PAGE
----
Dupuytren Disease

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Written by: Dr Jeremy Steinberg – created: 16 June 2021; last modified: 17 April 2022

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Dupuytrens contracture.jpg
Grade 3 contracture of the right 4th finger.
Dupuytren Disease
Epidemiology prevalence 2% to 42%, more common in Northern European men.
Classification Nodules, cords, contractures
Treatment collagenase (not available in NZ), percutaneous fasciotomy, surgery
Prognosis Often progressive but unpredictable

Dupuytren's disease is a medical condition with a strong hereditary component that results in progressive fibrous tissue contracture of the palmar fascia. The most common affected location is the palm of the hand.

Aetiopathogenesis

It is believed to have an autosomal dominant inheritance pattern with variable penetrance. The genetic factors are not completely understood. Androgen receptors are found in Dupuytrens nodules, which may explain why it is more common in men. In diabetics it is thought that there are microvascular changes that cause ischaemic tissue damage leading to contracture.

There are several hypotheses as to the underlying pathophysiological mechanisms for causing disease. Local ischaemia may result in the production of xanthine oxidase free radicals which damage the perivascular connective tissue. There may then be a reparative process with the stimulation of fibroblast and myofibroblast activity. There is an alteration in the proportion of collagen, with type 1 being replaced by type 3, similar to that found in the proliferative phase of wound healing.

  • Stage 1: Proliferative stage, with the development of nodules over the MCPJs and PIPJs
  • Stage 2: Involutional stage with nodule contraction and collagen production increases with myofibroblasts becoming predominant and nodule-cord units develop.
  • Stage 3: Residual phase with reduction in myofibroblasts and hypocellular nodules and cords formed by types I and III collagen

Risk Factors

The largest risk factor is genetic, but some people are carriers. There is thought to be some sort of trigger leading to the manifestation of disease.

  • Men - twice as common as women
  • Ethnicity - Higher in those of European descent, especially Northern European descent. Those in Scotland, Iceland, and Norway have the highest prevalence. It has the pseudonym of "Viking disease."
  • Age over 40. It usually presents in the mid 50s for men, and mid 60s for women.
  • Smoking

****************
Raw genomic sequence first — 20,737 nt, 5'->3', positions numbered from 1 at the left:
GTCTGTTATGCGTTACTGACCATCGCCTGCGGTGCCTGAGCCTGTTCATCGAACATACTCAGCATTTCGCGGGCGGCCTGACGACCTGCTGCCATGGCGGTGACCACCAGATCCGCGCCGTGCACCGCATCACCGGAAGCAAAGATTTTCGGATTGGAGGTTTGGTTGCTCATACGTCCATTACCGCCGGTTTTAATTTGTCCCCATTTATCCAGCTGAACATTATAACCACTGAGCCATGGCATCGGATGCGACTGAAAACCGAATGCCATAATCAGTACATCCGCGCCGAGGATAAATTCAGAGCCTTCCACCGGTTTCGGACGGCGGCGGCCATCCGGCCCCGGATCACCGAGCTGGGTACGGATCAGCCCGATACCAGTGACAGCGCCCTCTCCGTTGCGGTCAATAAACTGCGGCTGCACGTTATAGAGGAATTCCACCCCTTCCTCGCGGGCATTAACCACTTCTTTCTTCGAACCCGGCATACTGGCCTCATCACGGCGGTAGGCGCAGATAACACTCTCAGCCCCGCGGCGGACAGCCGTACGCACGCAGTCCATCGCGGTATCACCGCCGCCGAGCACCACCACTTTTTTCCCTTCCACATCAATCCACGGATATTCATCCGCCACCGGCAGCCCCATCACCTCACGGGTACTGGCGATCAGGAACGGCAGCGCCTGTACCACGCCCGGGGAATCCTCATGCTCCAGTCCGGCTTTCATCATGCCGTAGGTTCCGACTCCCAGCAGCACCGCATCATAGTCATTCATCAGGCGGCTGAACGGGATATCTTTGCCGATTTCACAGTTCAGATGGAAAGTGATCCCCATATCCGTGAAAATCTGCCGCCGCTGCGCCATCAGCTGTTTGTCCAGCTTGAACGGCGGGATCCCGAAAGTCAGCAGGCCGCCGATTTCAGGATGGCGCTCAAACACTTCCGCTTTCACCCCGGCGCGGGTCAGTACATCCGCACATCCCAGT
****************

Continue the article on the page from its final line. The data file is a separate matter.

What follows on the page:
• Alcohol consumption
  • Diabetes - the disease tends to be milder with a slow progression

Classification

There are three grades of Dupuytren disease

  • Grade 1: thickened nodule and a band in the palmar aponeurosis that may progress to tethering, puckering, or pitting
  • Grade 2: peritendinous cord (band) with limited extension of the affected finger
  • Grade 3: presence of flexion contracture. This is called Dupuytren contracture

Anatomy

The anatomy of the hand is very complex as is the anatomy of which structures are involved in Dupuytren disease. The collagenous structures are three dimensional, extending from under the skin surface to bone. The structures are involved in anchoring the skin to the palm of the hand. See this video for a review of the anatomy.

Clinical Features

History

The patient may report difficulties with manual activities and a palmar nodule. They may report difficulty removing their hand from their pocket without it catching, difficulty releasing things from their hand, and impact on work due to difficulty in placing their hand flat on a table.

Examination

Hueston ‘table top’ test confirming contracture.[1]

The earliest sign is often a firm and thickened palmar nodule over the metacarpal head at the level of the distal palmar crease proximal to the MCP joint. There may be an associated band in the palmar aponeurosis. In later disease there is palmar skin change with thickening of the skin, tethering, puckering, pitting, and subcutaneous fat fibrosis. It usually starts on the palm of the hand and progresses distally.

Pretendinous cords tends to occur as individual nodules coalesce together. However nodules and cords can be present at the same time. With progression of the cords they can extend across the MCP joint and produce MCP joint flexion contractures leading to reduced extension of the affected digit. Cords that cross the PIP joint can cause PIP joint contractures.

The 4th digit is the most commonly affected, followed by the 5th, 1st, 3rd, and 2nd digits. Bilateral disease is commonly found. Usually one hand is more severely affected, and this is not related to hand-dominance.

The Hueston table top test can be used to assess for contracture. The patient lays their hand palm down on a tabletop and attempts to flatten their hand. If they are able to flatten their hand then no contracture is present. The test is positive if they cannot place their hand in a flat position.